Prenatal Heart Monitors

Written by Rachel Arieff
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Prenatal heart monitors use a form of ultrasound technology, called Doppler ultrasound, to register the heartbeats of developing fetuses as young as ten weeks old. What is Doppler ultrasound? Very basically, it's the transmission of high-frequency sound waves through the mother's abdomen and into the womb. When the sound waves contact the surfaces of the fetus, they bounce back through the womb into the machine.

Millions of these waves travel through the womb in each Doppler ultrasound session. It should be noted that these waves, after decades of study, have never been found to have any ill effects on the mother or the unborn baby. Upon their return to the machine, the waves help to create an image of the fetus inside. They can tell doctors important information about the condition of the fetus; for instance, its position, whether there is more than one fetus present, or whether there are abnormalities in the lining of the womb.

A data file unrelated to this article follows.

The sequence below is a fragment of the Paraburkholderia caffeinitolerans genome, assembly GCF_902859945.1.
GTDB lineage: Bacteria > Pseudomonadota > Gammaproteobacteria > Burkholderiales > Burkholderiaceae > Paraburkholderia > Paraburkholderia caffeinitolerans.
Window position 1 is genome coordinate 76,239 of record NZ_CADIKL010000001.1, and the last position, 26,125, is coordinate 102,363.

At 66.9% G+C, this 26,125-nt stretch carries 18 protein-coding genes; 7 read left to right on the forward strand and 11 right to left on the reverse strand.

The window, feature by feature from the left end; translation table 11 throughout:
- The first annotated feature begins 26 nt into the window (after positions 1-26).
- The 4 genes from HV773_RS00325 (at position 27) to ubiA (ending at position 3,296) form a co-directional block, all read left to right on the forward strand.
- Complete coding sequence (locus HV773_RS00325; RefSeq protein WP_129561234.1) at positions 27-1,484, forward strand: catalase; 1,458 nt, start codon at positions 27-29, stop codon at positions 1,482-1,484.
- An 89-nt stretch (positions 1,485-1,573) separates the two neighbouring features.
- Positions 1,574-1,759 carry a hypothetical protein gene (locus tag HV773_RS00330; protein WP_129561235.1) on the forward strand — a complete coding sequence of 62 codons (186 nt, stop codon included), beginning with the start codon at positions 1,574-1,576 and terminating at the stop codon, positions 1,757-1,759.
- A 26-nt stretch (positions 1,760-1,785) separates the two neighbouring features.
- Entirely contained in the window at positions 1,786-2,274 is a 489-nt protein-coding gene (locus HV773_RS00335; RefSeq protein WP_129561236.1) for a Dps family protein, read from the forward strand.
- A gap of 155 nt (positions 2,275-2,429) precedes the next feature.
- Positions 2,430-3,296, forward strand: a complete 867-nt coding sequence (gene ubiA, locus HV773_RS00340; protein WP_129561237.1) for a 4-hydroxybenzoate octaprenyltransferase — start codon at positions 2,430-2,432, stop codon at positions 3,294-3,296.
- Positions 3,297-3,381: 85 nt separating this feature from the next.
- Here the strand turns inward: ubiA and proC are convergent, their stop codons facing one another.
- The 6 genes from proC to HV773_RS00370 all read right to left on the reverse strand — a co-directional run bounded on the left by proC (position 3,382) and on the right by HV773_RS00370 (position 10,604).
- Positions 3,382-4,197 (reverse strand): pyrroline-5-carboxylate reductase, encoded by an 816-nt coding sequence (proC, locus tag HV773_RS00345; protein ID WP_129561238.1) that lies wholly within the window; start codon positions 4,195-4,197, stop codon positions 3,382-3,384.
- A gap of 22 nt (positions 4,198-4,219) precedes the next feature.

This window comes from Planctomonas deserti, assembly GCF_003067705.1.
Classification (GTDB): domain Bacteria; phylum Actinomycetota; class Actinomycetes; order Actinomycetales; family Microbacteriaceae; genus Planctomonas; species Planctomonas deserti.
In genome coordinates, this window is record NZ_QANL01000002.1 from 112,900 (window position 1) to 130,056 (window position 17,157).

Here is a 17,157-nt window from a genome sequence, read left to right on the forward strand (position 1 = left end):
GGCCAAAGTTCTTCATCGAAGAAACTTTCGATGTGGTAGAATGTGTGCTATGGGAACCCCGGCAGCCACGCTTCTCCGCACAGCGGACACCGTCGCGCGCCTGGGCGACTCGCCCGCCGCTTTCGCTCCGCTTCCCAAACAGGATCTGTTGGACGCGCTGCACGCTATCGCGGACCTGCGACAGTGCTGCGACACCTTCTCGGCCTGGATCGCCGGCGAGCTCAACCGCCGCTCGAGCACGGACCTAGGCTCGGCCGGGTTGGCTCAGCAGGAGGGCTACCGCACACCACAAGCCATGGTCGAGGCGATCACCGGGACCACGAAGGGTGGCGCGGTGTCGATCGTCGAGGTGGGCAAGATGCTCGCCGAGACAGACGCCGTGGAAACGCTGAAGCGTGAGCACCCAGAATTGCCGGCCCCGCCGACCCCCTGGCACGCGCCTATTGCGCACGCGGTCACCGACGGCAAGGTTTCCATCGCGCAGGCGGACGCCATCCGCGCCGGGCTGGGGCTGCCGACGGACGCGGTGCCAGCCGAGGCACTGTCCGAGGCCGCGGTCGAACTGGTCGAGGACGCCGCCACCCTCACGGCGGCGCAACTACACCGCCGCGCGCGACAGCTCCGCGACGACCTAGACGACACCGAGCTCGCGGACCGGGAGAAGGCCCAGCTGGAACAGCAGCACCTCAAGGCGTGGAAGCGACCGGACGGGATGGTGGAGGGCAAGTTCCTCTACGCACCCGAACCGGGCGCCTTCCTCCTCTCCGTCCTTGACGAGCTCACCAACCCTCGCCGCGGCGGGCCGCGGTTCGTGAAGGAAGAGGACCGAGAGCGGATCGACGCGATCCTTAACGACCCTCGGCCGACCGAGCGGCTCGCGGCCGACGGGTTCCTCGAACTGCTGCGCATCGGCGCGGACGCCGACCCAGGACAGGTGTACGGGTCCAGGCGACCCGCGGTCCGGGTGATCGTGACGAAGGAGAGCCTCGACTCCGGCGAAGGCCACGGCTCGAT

The Benefits of Prenatal Heart Monitors

Another thing that prenatal ultrasound can detect is the presence of congenital abnormalities such as spina bifida or cleft palate. The earlier the detection, the better the results of the special medical treatment that they require. Prenatal heart monitors come into play regarding the baby's heart rate. The same ultrasound waves that can create two, three and four-dimensional images of the baby can also be converted into sound representations of the baby's actual heartbeats.

In other words, baby heart monitors are not microphones. They're actual measuring tools for parents and doctors to get a real-time glimpse into the unborn baby's heart activities. With prenatal heart monitors, they can tell whether the baby's heart rate is consistent and within the acceptable range of beats for its size, as well as whether adequate blood and oxygen flow is taking place.

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